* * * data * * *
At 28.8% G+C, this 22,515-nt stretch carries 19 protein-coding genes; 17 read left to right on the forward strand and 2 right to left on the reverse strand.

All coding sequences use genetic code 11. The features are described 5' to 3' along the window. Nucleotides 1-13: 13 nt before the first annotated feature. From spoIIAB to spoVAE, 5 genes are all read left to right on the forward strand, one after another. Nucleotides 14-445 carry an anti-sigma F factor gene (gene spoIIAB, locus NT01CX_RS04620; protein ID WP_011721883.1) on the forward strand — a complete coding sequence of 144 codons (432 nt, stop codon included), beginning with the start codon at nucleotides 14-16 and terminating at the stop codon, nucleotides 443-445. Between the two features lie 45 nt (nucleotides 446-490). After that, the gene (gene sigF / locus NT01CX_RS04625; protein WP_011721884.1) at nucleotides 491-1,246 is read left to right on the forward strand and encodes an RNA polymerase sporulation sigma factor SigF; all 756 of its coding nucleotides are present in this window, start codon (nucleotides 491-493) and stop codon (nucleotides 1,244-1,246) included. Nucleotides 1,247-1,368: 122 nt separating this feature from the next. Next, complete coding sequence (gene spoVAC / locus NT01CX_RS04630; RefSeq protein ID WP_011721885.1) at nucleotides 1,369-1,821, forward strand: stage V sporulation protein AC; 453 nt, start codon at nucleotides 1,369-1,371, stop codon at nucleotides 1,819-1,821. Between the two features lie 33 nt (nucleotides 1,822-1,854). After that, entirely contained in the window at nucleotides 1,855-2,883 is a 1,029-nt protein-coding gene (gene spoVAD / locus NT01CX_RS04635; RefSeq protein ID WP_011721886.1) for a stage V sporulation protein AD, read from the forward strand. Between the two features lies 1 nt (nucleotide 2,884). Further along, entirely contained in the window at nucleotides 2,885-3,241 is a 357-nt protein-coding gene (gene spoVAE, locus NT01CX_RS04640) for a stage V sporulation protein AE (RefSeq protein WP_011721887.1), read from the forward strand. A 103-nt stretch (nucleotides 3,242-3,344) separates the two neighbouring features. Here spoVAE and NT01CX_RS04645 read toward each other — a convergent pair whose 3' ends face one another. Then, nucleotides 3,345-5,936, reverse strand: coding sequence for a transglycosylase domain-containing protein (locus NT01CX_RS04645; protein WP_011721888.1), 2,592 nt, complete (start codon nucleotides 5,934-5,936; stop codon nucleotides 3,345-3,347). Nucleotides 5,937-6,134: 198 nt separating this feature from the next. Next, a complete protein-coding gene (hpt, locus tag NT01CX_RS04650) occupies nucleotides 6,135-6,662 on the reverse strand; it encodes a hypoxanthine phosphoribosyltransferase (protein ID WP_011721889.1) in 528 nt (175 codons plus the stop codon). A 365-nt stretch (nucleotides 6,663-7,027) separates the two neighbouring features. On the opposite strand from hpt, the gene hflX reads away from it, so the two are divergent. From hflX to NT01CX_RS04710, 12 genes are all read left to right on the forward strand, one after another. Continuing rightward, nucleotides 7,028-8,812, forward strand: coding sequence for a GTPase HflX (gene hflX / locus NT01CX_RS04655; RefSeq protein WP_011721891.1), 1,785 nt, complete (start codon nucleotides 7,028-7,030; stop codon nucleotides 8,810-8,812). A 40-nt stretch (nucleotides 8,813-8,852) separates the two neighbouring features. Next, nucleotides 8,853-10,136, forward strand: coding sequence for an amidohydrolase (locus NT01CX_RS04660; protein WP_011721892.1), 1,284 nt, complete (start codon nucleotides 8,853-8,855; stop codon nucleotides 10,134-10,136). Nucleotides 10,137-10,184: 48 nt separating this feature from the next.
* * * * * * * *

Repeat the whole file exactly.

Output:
At 28.8% G+C, this 22,515-nt stretch carries 19 protein-coding genes; 17 read left to right on the forward strand and 2 right to left on the reverse strand.

All coding sequences use genetic code 11. The features are described 5' to 3' along the window. Nucleotides 1-13: 13 nt before the first annotated feature. From spoIIAB to spoVAE, 5 genes are all read left to right on the forward strand, one after another. Nucleotides 14-445 carry an anti-sigma F factor gene (gene spoIIAB, locus NT01CX_RS04620; protein ID WP_011721883.1) on the forward strand — a complete coding sequence of 144 codons (432 nt, stop codon included), beginning with the start codon at nucleotides 14-16 and terminating at the stop codon, nucleotides 443-445. Between the two features lie 45 nt (nucleotides 446-490). After that, the gene (gene sigF / locus NT01CX_RS04625; protein WP_011721884.1) at nucleotides 491-1,246 is read left to right on the forward strand and encodes an RNA polymerase sporulation sigma factor SigF; all 756 of its coding nucleotides are present in this window, start codon (nucleotides 491-493) and stop codon (nucleotides 1,244-1,246) included. Nucleotides 1,247-1,368: 122 nt separating this feature from the next. Next, complete coding sequence (gene spoVAC / locus NT01CX_RS04630; RefSeq protein ID WP_011721885.1) at nucleotides 1,369-1,821, forward strand: stage V sporulation protein AC; 453 nt, start codon at nucleotides 1,369-1,371, stop codon at nucleotides 1,819-1,821. Between the two features lie 33 nt (nucleotides 1,822-1,854). After that, entirely contained in the window at nucleotides 1,855-2,883 is a 1,029-nt protein-coding gene (gene spoVAD / locus NT01CX_RS04635; RefSeq protein ID WP_011721886.1) for a stage V sporulation protein AD, read from the forward strand. Between the two features lies 1 nt (nucleotide 2,884). Further along, entirely contained in the window at nucleotides 2,885-3,241 is a 357-nt protein-coding gene (gene spoVAE, locus NT01CX_RS04640) for a stage V sporulation protein AE (RefSeq protein WP_011721887.1), read from the forward strand. A 103-nt stretch (nucleotides 3,242-3,344) separates the two neighbouring features. Here spoVAE and NT01CX_RS04645 read toward each other — a convergent pair whose 3' ends face one another. Then, nucleotides 3,345-5,936, reverse strand: coding sequence for a transglycosylase domain-containing protein (locus NT01CX_RS04645; protein WP_011721888.1), 2,592 nt, complete (start codon nucleotides 5,934-5,936; stop codon nucleotides 3,345-3,347). Nucleotides 5,937-6,134: 198 nt separating this feature from the next. Next, a complete protein-coding gene (hpt, locus tag NT01CX_RS04650) occupies nucleotides 6,135-6,662 on the reverse strand; it encodes a hypoxanthine phosphoribosyltransferase (protein ID WP_011721889.1) in 528 nt (175 codons plus the stop codon). A 365-nt stretch (nucleotides 6,663-7,027) separates the two neighbouring features. On the opposite strand from hpt, the gene hflX reads away from it, so the two are divergent. From hflX to NT01CX_RS04710, 12 genes are all read left to right on the forward strand, one after another. Continuing rightward, nucleotides 7,028-8,812, forward strand: coding sequence for a GTPase HflX (gene hflX / locus NT01CX_RS04655; RefSeq protein WP_011721891.1), 1,785 nt, complete (start codon nucleotides 7,028-7,030; stop codon nucleotides 8,810-8,812). A 40-nt stretch (nucleotides 8,813-8,852) separates the two neighbouring features. Next, nucleotides 8,853-10,136, forward strand: coding sequence for an amidohydrolase (locus NT01CX_RS04660; protein WP_011721892.1), 1,284 nt, complete (start codon nucleotides 8,853-8,855; stop codon nucleotides 10,134-10,136). Nucleotides 10,137-10,184: 48 nt separating this feature from the next.